This is the wall text I had next to my installation, Surface Layers:
I know my finger; I know its shape, its scale, I know the tiny rivulets that spiral on its surface. Yet when my finger touches something hot, cold, rough or smooth, my finger's world expands as I absorb information about these other surfaces. Despite the layers of skin that separate the cavities of my body from the outside world, these perceptions seep through. I spend ages comparing how I internally experience the world to what I am externally led to believe a healthy human body should be. Language, a seemingly objective form of communication, can be used to establish a universalized ideal of anatomy. However, one's body can never be anything but subjective. Everyone experiences the world differently and sensations can seem beyond verbal communication. How often does one encounter a feeling that words can't describe? Art is the medium through which I attempt to communicate these emotions and find a way to accept the unique human form that I, as well as every other being, inhabits.
I use the inside of the mouth, the ridges of the spine, and the tips of toes as representatives of the most sensitive elements of the human form, where exaggerated experience is most present. By forcing the extension of these tactile anatomical elements, through abstract three-dimensional constructs, I want viewers to feel the pressure behind the forms and perhaps find shells in which they can see themselves.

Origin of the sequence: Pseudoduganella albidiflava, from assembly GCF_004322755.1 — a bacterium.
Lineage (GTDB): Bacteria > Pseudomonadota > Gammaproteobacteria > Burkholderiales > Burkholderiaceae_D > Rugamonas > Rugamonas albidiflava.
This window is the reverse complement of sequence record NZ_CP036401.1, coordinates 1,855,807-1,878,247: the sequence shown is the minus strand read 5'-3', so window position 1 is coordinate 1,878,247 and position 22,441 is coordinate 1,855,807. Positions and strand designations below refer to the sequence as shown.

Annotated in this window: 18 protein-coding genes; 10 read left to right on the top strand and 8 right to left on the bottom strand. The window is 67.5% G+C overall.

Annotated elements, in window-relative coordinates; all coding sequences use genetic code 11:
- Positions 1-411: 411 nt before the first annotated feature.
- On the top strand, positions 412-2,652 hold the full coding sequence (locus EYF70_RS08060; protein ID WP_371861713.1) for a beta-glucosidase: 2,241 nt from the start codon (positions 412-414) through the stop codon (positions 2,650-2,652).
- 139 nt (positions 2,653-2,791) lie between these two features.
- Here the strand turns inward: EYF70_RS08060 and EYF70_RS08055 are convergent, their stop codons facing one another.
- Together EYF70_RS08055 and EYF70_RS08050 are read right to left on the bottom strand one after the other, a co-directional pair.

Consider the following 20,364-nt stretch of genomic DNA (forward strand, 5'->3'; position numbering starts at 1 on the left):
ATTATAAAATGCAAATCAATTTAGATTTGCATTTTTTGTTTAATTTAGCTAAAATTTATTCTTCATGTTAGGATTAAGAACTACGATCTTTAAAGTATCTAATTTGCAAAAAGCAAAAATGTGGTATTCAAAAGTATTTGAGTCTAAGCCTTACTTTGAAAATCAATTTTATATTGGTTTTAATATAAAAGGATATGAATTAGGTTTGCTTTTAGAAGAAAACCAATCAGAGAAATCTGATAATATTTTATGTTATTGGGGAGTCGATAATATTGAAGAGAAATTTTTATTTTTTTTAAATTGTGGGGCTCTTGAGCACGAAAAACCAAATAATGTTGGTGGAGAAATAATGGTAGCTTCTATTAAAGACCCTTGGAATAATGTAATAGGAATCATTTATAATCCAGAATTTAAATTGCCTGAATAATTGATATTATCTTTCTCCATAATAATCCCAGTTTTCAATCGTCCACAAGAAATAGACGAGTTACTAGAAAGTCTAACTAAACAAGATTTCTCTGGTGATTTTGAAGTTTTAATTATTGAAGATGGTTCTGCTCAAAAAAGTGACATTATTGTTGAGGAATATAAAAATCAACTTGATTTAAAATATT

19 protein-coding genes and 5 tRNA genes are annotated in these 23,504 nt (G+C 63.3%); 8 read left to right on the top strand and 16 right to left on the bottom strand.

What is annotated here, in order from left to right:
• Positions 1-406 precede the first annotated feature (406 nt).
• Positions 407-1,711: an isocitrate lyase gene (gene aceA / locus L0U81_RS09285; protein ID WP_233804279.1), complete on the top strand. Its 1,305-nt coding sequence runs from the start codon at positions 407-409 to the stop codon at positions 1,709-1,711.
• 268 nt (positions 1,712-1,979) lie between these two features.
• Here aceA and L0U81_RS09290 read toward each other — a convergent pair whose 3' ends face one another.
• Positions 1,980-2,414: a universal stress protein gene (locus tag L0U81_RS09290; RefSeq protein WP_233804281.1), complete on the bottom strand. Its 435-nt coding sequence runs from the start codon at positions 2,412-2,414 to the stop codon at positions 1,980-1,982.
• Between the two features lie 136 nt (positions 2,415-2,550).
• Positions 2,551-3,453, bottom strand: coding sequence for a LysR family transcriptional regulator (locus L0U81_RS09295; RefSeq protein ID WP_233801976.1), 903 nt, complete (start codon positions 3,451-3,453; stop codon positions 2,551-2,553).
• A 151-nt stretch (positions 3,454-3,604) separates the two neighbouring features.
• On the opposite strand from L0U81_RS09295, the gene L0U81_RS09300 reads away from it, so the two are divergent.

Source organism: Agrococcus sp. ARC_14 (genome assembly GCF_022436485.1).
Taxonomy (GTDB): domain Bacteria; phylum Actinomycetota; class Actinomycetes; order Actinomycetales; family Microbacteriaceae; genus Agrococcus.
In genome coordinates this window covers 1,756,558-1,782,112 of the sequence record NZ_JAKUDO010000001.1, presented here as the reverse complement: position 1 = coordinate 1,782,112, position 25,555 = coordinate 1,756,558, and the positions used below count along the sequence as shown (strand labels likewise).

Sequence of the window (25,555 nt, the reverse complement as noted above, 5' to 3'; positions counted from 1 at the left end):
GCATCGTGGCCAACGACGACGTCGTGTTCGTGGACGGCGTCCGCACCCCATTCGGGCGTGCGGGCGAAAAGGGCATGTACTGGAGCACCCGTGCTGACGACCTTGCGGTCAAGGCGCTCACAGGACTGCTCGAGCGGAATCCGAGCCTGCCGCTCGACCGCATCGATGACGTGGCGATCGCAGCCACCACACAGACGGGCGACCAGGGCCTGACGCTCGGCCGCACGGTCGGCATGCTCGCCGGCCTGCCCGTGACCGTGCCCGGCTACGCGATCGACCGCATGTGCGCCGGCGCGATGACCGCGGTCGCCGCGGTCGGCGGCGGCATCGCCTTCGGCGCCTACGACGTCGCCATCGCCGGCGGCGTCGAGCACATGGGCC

Each piece contains an element that was appropriated from a former work. Often, this involves violently ripping or carving a material free from its former container. I then integrate the material into a new project. This destruction and re-creation represent the way that our bodies are constantly forming, dying and then forming anew. While our image may remain constant on the outside, every skin cell dies and is replaced once every seven years. Thus, becoming attached to the body as it is now and trying desperately to keep it from evolving into something new is a futile attempt.
Drawing is the core of my practice because it holds the residue of an artist's movements and a sense of bodily presence. I call my process "drawing in space" because I use linear gesture whether I am putting charcoal to paper or looping wires. Materials are also key - I rely on translucent fabrics, plastics, and adhesives because they both disclose and conceal, much like our permeable skin. The fragile materials change depending on the environment. I seek delicacy because I want to force recognition of how susceptible our bodies are to damage but also how lovely they are due to their transformations.
The pieces are a record of the human condition of entropy. I spend hours wrapping and draping material. I then drip and melt on top of these preciously created bodies so that globs build up and seep into puddles of revulsion. This process is a reflection of my desire to embrace bodily deterioration, such as scars, bruises, sagging skin, and broken nails, as a reminder of who I am, where I've been and the sensations I've collected along the way. I want to find a way to put myself back into my own skin instead of being caught in some notion of an idealized form. Skin, both protective and vulnerable, is my motif because it is, at the most basic level, the porous bridge that provides a gateway between my internal experience and my relationship with the rest of the world."